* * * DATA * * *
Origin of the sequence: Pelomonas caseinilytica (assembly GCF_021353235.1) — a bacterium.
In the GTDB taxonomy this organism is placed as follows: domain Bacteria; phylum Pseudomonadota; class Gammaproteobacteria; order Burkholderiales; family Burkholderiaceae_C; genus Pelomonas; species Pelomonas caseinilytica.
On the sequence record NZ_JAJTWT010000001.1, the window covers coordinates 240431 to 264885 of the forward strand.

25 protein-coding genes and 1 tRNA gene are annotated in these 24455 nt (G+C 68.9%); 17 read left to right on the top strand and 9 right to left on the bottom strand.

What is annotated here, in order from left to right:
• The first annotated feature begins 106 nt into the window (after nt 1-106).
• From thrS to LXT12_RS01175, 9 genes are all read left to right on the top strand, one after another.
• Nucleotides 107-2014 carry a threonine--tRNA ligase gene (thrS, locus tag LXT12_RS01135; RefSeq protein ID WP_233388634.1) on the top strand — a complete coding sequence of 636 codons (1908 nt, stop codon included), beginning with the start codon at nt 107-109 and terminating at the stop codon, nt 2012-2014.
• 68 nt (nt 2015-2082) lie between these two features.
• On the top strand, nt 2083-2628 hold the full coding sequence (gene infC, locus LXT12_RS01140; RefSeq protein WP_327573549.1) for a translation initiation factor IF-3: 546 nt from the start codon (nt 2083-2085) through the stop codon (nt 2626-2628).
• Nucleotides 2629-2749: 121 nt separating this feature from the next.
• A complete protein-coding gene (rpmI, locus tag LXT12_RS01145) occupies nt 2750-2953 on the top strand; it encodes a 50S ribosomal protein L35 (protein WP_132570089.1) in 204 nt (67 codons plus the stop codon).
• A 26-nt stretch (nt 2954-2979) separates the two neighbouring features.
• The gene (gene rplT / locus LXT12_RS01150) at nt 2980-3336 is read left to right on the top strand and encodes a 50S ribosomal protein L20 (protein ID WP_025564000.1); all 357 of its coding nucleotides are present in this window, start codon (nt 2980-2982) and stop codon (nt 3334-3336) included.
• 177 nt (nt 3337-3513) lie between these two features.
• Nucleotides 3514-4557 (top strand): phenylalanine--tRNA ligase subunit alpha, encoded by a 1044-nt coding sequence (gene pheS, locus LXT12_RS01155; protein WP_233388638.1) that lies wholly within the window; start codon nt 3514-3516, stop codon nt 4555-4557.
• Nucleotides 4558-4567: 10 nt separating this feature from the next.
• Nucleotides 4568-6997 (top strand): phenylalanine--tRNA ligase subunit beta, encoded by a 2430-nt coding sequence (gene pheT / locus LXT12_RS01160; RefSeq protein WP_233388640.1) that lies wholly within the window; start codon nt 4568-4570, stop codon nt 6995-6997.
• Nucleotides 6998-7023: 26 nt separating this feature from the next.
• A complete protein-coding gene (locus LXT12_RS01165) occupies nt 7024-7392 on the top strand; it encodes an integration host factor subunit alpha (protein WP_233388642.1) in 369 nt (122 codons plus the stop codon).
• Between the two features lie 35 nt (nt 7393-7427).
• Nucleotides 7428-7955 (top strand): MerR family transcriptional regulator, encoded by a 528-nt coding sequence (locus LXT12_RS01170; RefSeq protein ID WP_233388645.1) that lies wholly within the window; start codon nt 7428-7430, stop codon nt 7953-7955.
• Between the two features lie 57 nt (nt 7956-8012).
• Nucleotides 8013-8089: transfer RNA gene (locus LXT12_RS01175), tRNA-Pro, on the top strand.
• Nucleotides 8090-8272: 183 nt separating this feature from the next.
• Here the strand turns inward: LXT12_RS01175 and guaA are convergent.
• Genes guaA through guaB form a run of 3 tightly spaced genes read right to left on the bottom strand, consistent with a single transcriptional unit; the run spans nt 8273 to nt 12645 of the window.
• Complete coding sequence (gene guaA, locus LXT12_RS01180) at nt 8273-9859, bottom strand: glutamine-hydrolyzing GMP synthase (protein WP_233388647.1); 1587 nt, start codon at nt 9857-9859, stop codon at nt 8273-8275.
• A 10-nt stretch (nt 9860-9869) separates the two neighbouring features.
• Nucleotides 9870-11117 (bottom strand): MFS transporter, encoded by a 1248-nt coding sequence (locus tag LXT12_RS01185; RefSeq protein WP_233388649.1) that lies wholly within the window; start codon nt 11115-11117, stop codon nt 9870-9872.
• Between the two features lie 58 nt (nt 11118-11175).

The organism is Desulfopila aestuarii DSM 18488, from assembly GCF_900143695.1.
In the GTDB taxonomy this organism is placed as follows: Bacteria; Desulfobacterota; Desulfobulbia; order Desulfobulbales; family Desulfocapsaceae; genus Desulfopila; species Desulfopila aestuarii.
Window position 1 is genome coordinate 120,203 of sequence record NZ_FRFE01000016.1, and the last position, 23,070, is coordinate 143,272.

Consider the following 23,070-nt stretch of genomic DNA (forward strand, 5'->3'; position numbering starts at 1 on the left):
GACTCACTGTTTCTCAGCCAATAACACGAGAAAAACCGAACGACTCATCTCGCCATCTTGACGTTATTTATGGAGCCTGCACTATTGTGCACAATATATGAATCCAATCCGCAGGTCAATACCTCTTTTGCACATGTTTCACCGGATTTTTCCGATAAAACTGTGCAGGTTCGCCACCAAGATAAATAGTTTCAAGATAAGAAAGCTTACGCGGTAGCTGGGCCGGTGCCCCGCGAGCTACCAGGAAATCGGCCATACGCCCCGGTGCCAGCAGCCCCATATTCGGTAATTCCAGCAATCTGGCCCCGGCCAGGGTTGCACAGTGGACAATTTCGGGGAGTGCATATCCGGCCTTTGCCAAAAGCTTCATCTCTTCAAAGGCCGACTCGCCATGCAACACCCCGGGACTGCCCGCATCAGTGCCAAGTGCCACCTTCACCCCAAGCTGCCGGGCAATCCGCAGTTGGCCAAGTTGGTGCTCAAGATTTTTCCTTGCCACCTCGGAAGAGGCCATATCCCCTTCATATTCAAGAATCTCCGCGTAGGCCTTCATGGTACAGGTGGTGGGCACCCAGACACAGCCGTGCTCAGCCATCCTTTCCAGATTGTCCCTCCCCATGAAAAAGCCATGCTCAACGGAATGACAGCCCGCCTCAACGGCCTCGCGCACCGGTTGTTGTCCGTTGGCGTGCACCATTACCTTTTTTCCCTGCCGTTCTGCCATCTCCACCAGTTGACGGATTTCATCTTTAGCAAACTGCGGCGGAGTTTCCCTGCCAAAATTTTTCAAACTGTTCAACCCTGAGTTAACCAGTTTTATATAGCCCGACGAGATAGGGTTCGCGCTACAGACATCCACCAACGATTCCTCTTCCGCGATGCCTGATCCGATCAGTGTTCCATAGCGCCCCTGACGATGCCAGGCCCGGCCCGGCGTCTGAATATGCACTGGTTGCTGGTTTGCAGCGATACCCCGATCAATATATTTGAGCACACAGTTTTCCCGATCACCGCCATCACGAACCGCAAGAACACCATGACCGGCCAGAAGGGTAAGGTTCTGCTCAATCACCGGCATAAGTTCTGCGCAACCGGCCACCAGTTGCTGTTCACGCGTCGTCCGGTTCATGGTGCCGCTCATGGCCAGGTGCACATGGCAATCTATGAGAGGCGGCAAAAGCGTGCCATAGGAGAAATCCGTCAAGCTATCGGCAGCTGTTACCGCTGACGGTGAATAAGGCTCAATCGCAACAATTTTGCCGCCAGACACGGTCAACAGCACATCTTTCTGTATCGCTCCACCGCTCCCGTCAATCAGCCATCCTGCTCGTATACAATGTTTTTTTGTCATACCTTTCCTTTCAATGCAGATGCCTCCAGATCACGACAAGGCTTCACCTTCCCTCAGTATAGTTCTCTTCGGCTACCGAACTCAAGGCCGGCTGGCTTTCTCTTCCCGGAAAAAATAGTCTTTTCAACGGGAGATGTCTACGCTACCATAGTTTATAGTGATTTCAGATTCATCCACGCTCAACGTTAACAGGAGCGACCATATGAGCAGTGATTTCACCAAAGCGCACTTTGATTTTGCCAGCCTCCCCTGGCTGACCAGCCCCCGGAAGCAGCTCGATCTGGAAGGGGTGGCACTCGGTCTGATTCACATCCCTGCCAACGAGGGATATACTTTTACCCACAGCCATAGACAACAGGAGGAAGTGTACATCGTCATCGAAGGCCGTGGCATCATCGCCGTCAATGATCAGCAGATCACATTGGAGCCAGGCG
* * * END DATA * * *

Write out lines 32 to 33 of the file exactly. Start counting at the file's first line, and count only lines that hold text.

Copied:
The organism is Desulfopila aestuarii DSM 18488, from assembly GCF_900143695.1.
In the GTDB taxonomy this organism is placed as follows: Bacteria; Desulfobacterota; Desulfobulbia; order Desulfobulbales; family Desulfocapsaceae; genus Desulfopila; species Desulfopila aestuarii.